Dr Tatiana Taylor Salisbury
Lecturer in Global Mental Health
- Mental Health
I am a public mental health scientist who uses human-centred design to help health and community service providers in low resource settings actively engage young people in the development of scalable and sustainable solutions to positively transform their health, wealth and relationships. After completing an undergraduate degree in Human Biology at Stanford University, I moved to England to study Evidence-based Social Work (MSc) at the University of Oxford. In 2012 I completed a PhD in Psychiatry examining the relationships between mental health expenditure, service provision, and quality of care in longer term psychiatric rehabilitation facilities across Europe at University. In the same year I joined the faculty at King’s College London as well as the London School of Hygiene and Tropical Medicine as a Lecturer and member of the Centre for Global Mental Health. I am the Deputy Programme Lead of the MSc in Global Mental Health and co-organiser of one of the programme’s core modules (Theory to Practice in Global Mental Health).
My research aims to accelerate the implementation of innovative mental health interventions for adolescents and young adults in low-resource settings. I am PI of Catalyst: Better Mental Health for Young Mozambican Mothers, which uses human-centred design to engage young women and other key stakeholders in the development of an intervention to prevent mental disorders among women aged 16-24 years during pregnancy and the year after birth. My other current research focuses on the adaptation and evaluation of an electronic version of the mhGAP Intervention Guide for use in Nepal and Nigeria as well as the development of stigma reduction interventions and assessment tools to measure stigma and discrimination. I am also Deputy Director of the College’s WHO Collaborating Centre for Research and Training in Mental Health.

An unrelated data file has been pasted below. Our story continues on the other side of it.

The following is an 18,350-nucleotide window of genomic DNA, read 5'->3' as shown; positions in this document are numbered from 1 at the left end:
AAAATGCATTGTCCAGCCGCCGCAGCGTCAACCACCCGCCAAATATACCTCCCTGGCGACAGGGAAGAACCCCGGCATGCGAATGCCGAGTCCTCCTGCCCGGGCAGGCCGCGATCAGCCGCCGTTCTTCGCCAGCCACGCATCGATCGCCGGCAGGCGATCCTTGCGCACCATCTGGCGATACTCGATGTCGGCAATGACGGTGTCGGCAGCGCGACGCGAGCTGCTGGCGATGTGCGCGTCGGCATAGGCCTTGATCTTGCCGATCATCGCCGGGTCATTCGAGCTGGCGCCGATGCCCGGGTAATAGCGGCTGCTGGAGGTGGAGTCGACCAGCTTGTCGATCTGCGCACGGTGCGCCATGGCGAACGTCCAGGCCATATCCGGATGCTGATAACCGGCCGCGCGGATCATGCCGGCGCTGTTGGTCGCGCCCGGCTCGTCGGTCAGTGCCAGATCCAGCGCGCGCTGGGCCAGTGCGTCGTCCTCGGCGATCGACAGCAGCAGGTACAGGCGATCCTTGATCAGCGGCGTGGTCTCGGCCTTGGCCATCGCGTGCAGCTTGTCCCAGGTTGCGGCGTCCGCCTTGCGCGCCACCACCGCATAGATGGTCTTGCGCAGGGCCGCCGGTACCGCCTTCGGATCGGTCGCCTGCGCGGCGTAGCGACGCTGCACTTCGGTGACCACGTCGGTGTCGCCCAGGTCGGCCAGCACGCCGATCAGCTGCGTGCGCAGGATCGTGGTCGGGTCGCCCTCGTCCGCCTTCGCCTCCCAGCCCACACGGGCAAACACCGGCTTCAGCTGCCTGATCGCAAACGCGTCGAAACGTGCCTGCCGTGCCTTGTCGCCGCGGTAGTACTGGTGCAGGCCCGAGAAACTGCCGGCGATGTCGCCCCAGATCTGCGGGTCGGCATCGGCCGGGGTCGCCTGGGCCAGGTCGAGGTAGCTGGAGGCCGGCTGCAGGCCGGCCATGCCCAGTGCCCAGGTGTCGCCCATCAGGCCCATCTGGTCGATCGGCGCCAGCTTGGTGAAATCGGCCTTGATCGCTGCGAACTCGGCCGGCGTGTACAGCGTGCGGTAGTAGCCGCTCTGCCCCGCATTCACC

- Child and adolescent mental health
- Maternal mental health
- Health service evaluation
- Intervention development
- Theory to Practice in Global Mental Health.
Expertise and Public Engagement
- Invitations to expert group meetings (UK Foreign Office, World Health Organization (WHO), Unicef, Save the Children, and the Canadian Ministry of Health) and commissioned work (WHO and Save the Children, UK Department for International Development).
- Chaired a panel on innovation in mental health at the Emerge conference on social innovation hosted by the Saïd Business School, Oxford University and presented at the Design in Health meeting (Royal Society of Medicine). I also participated in a Mental Health Foundation podcast discussion of my research